Local dues; $15/year payable the first of each year

National dues: $40/payable to National based on the member’s date of joining

The Executive Committee has opted not to send out notices of the dues requirements but we trust in the good graces of our members to step forward at the beginning of each calendar year to make good their obligation! Consider this an advanced notice! Thanks so much for your continued physical, psychological and moral support!




We have a strong chapter but you will realize that most of the burden of chapter duties rest on the shoulders of just a few. In the coming months someone may tap you on your shoulder and ask if you’d take on one of the many administrative chores we are obligated to provide to our community.

Please note your interest in any of the below areas of service to the chapter. Contact an officer for greater details of what may be required of you. Some members already assist in most of these areas, so the load will not rest with one person! The amount of time dedicated by each person varies but is usually distributed throughout the year.

  1. Patriotic Education:
  3. Scouts:
  4. Membership:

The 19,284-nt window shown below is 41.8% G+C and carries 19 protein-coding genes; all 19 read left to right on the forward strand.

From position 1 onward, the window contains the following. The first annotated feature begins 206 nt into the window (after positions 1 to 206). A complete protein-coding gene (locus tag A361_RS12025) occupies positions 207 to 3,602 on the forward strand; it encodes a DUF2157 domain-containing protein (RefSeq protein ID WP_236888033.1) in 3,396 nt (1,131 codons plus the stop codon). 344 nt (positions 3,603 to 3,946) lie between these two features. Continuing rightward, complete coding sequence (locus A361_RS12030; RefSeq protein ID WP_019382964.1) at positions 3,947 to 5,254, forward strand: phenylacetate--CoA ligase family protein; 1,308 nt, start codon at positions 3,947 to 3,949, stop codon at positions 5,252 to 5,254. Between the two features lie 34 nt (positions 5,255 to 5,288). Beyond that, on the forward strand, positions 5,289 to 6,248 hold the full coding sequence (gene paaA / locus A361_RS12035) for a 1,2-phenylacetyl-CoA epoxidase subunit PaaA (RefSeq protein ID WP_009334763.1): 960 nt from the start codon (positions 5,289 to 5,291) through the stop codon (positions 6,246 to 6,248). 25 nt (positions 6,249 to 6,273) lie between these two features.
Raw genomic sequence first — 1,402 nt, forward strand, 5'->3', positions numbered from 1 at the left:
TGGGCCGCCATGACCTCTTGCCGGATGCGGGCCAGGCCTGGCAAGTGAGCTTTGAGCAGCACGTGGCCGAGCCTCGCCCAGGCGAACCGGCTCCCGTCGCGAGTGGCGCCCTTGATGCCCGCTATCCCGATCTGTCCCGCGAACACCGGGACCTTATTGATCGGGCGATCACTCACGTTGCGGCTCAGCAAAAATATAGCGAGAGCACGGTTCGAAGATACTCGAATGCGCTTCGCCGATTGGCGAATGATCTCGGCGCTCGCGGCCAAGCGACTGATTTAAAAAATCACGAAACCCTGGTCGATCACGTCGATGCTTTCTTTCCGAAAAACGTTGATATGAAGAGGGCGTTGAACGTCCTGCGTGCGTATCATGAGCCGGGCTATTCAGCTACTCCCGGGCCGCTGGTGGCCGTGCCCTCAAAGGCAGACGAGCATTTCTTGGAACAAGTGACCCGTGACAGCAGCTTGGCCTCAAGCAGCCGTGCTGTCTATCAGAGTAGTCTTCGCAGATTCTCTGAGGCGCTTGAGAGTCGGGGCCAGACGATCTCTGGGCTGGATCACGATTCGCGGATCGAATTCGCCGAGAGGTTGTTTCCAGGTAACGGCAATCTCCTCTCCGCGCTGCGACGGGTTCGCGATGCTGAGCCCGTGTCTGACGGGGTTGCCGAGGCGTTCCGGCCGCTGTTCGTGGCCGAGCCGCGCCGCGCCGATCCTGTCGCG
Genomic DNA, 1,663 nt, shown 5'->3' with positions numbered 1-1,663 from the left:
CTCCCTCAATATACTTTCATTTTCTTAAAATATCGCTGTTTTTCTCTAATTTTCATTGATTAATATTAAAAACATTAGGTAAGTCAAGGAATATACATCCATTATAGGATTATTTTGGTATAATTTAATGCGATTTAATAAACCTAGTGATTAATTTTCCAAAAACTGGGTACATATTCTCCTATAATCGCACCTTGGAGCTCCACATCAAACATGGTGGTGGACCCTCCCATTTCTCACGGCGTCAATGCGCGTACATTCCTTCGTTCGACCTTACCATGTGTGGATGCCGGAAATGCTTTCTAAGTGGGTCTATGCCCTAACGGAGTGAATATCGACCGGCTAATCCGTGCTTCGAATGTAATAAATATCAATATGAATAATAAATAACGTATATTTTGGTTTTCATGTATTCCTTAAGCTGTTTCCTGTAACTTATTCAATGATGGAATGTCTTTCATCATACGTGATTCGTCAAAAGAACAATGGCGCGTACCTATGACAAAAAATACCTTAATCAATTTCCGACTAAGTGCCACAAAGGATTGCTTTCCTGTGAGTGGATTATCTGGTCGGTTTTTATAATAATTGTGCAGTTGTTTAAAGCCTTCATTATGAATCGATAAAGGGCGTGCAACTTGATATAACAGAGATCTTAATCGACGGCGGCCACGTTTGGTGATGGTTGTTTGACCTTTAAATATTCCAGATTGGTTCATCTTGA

5. Memorials:
  6. Publicity/Photography:
  7. Nominating:
  8. Phone:
  9. Wellness:
  10. Chapter Activities:
  11. Awards: Law Enforcement of the Year
  12. Books and related:
  13. Programs: Youth Leadership; Lost At Sea; guest speakers;
  14. National Security: (Includes Homeland Security)
  15. Historian: LTC Larry Geist



Our Chapter was formed over 27 years ago is and continues to be active in our community since that time. We have sponsored and been successful in with many programs. Some of past years continuing activities and accomplishments include:

Cal Poly ROTC Awards and Commissioning Ceremonies
Grizzly Youth Leadership Conferences 
Veteran Tribute Luncheons (WWII, Korean, and Vietnam)
Lost at Sea Memorial Day Ceremonies
Law Enforcement Month honoring select local police
Charles Paddock Zoo Statue and Sign special project
Your American Heritage Monument with Boy Scouts maintaining the flags
And support to many other Community/Veteran events 





SGT AT ARMS: remarks from MAJ James Murphy:

A while ago I commented on a talk by a Navy SEAL, now a retired Admiral. I was reminded of him again when I came across these words—and I’ll comment on what he said as I proceed.

Heads Up! Just before you go to sleep tonight, check this list: